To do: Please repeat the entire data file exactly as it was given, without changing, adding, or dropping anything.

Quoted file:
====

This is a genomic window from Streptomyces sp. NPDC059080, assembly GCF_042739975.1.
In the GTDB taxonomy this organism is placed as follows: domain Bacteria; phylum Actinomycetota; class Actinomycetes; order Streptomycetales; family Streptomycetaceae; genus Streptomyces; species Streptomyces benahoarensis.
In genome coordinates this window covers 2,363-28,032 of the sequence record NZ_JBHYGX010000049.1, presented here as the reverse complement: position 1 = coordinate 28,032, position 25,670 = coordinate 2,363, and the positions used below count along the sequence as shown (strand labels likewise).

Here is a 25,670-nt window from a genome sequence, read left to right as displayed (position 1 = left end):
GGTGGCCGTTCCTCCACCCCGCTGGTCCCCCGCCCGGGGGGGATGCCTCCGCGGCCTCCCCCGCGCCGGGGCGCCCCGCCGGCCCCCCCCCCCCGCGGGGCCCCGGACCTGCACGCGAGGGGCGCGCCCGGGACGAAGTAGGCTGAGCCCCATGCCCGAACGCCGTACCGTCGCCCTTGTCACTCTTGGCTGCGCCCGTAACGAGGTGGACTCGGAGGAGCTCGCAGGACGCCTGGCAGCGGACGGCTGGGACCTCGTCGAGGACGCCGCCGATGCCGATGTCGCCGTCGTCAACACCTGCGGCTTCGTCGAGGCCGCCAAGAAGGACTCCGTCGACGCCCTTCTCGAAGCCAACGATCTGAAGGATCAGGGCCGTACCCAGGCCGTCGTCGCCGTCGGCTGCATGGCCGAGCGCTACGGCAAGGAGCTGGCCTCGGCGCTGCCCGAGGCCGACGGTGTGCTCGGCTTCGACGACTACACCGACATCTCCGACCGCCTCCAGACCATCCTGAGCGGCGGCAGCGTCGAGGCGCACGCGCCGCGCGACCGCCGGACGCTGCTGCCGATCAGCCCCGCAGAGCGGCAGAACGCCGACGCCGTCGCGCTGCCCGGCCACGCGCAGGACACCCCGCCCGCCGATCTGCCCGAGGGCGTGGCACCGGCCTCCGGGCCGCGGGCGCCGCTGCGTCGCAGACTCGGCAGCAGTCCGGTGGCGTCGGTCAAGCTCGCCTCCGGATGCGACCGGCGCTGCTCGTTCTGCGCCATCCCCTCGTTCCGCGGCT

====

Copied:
This is a genomic window from Streptomyces sp. NPDC059080, assembly GCF_042739975.1.
In the GTDB taxonomy this organism is placed as follows: domain Bacteria; phylum Actinomycetota; class Actinomycetes; order Streptomycetales; family Streptomycetaceae; genus Streptomyces; species Streptomyces benahoarensis.
In genome coordinates this window covers 2,363-28,032 of the sequence record NZ_JBHYGX010000049.1, presented here as the reverse complement: position 1 = coordinate 28,032, position 25,670 = coordinate 2,363, and the positions used below count along the sequence as shown (strand labels likewise).

Here is a 25,670-nt window from a genome sequence, read left to right as displayed (position 1 = left end):
GGTGGCCGTTCCTCCACCCCGCTGGTCCCCCGCCCGGGGGGGATGCCTCCGCGGCCTCCCCCGCGCCGGGGCGCCCCGCCGGCCCCCCCCCCCCGCGGGGCCCCGGACCTGCACGCGAGGGGCGCGCCCGGGACGAAGTAGGCTGAGCCCCATGCCCGAACGCCGTACCGTCGCCCTTGTCACTCTTGGCTGCGCCCGTAACGAGGTGGACTCGGAGGAGCTCGCAGGACGCCTGGCAGCGGACGGCTGGGACCTCGTCGAGGACGCCGCCGATGCCGATGTCGCCGTCGTCAACACCTGCGGCTTCGTCGAGGCCGCCAAGAAGGACTCCGTCGACGCCCTTCTCGAAGCCAACGATCTGAAGGATCAGGGCCGTACCCAGGCCGTCGTCGCCGTCGGCTGCATGGCCGAGCGCTACGGCAAGGAGCTGGCCTCGGCGCTGCCCGAGGCCGACGGTGTGCTCGGCTTCGACGACTACACCGACATCTCCGACCGCCTCCAGACCATCCTGAGCGGCGGCAGCGTCGAGGCGCACGCGCCGCGCGACCGCCGGACGCTGCTGCCGATCAGCCCCGCAGAGCGGCAGAACGCCGACGCCGTCGCGCTGCCCGGCCACGCGCAGGACACCCCGCCCGCCGATCTGCCCGAGGGCGTGGCACCGGCCTCCGGGCCGCGGGCGCCGCTGCGTCGCAGACTCGGCAGCAGTCCGGTGGCGTCGGTCAAGCTCGCCTCCGGATGCGACCGGCGCTGCTCGTTCTGCGCCATCCCCTCGTTCCGCGGCT